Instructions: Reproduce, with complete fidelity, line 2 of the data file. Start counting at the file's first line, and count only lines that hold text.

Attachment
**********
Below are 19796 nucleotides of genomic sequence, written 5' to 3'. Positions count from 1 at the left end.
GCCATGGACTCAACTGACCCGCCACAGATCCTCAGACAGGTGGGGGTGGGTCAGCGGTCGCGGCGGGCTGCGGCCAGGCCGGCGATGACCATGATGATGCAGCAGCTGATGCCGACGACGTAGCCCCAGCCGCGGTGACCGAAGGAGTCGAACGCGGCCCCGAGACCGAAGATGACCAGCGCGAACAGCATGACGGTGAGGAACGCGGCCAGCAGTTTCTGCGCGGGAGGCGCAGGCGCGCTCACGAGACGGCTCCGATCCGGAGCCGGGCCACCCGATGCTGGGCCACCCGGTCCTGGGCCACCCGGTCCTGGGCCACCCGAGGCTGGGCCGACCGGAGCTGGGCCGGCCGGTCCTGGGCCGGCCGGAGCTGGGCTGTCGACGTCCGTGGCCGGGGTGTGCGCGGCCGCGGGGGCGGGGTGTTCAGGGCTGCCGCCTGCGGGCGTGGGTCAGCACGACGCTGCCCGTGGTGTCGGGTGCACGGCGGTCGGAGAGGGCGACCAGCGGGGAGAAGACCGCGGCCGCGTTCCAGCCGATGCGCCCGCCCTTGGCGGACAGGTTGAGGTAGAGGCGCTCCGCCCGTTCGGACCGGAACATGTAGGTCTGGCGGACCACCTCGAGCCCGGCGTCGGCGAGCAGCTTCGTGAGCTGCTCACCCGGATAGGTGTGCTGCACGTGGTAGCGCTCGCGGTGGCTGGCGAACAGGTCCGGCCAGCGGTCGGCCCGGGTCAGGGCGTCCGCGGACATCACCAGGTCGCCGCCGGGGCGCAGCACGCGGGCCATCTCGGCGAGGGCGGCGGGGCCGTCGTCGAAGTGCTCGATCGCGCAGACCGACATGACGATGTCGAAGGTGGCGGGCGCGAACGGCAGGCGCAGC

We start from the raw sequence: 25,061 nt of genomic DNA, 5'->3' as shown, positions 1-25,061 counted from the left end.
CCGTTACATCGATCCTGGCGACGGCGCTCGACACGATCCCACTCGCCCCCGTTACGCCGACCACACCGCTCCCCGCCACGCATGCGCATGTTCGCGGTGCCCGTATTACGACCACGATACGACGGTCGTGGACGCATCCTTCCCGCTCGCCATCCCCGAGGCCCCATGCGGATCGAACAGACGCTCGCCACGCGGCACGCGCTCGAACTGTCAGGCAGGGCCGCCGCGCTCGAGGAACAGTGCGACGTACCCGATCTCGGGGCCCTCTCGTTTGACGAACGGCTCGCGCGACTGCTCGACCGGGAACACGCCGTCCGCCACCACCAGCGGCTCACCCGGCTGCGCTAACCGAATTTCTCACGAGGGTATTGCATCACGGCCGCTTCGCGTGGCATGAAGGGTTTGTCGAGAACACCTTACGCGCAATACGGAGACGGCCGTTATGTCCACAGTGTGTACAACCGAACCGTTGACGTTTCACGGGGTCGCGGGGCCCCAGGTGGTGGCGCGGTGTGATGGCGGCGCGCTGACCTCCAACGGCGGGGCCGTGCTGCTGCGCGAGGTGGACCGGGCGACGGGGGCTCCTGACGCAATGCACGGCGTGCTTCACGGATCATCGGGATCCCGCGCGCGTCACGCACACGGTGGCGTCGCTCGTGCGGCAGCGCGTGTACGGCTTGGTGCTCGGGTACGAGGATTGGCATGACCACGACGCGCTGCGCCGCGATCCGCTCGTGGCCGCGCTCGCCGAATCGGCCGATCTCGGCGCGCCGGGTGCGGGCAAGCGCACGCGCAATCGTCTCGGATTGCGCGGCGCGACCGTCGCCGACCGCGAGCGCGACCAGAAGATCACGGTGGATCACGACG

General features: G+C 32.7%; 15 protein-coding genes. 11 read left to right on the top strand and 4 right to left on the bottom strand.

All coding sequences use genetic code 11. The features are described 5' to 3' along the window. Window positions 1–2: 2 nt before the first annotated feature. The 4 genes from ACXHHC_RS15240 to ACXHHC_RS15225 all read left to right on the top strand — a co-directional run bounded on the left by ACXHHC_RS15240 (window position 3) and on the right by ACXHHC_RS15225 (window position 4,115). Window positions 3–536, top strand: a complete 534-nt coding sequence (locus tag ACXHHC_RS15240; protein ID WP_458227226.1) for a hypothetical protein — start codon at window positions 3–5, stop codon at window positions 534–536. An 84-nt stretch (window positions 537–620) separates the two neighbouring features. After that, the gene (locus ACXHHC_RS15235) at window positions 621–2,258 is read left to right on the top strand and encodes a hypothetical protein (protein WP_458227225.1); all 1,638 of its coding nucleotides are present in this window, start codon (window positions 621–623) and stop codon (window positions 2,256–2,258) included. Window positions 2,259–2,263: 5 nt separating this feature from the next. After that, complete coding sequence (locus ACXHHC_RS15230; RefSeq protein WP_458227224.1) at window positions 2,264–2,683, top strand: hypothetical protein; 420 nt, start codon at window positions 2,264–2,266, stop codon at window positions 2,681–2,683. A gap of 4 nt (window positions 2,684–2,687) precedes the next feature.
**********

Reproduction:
GCCATGGACTCAACTGACCCGCCACAGATCCTCAGACAGGTGGGGGTGGGTCAGCGGTCGCGGCGGGCTGCGGCCAGGCCGGCGATGACCATGATGATGCAGCAGCTGATGCCGACGACGTAGCCCCAGCCGCGGTGACCGAAGGAGTCGAACGCGGCCCCGAGACCGAAGATGACCAGCGCGAACAGCATGACGGTGAGGAACGCGGCCAGCAGTTTCTGCGCGGGAGGCGCAGGCGCGCTCACGAGACGGCTCCGATCCGGAGCCGGGCCACCCGATGCTGGGCCACCCGGTCCTGGGCCACCCGGTCCTGGGCCACCCGAGGCTGGGCCGACCGGAGCTGGGCCGGCCGGTCCTGGGCCGGCCGGAGCTGGGCTGTCGACGTCCGTGGCCGGGGTGTGCGCGGCCGCGGGGGCGGGGTGTTCAGGGCTGCCGCCTGCGGGCGTGGGTCAGCACGACGCTGCCCGTGGTGTCGGGTGCACGGCGGTCGGAGAGGGCGACCAGCGGGGAGAAGACCGCGGCCGCGTTCCAGCCGATGCGCCCGCCCTTGGCGGACAGGTTGAGGTAGAGGCGCTCCGCCCGTTCGGACCGGAACATGTAGGTCTGGCGGACCACCTCGAGCCCGGCGTCGGCGAGCAGCTTCGTGAGCTGCTCACCCGGATAGGTGTGCTGCACGTGGTAGCGCTCGCGGTGGCTGGCGAACAGGTCCGGCCAGCGGTCGGCCCGGGTCAGGGCGTCCGCGGACATCACCAGGTCGCCGCCGGGGCGCAGCACGCGGGCCATCTCGGCGAGGGCGGCGGGGCCGTCGTCGAAGTGCTCGATCGCGCAGACCGACATGACGATGTCGAAGGTGGCGGGCGCGAACGGCAGGCGCAGC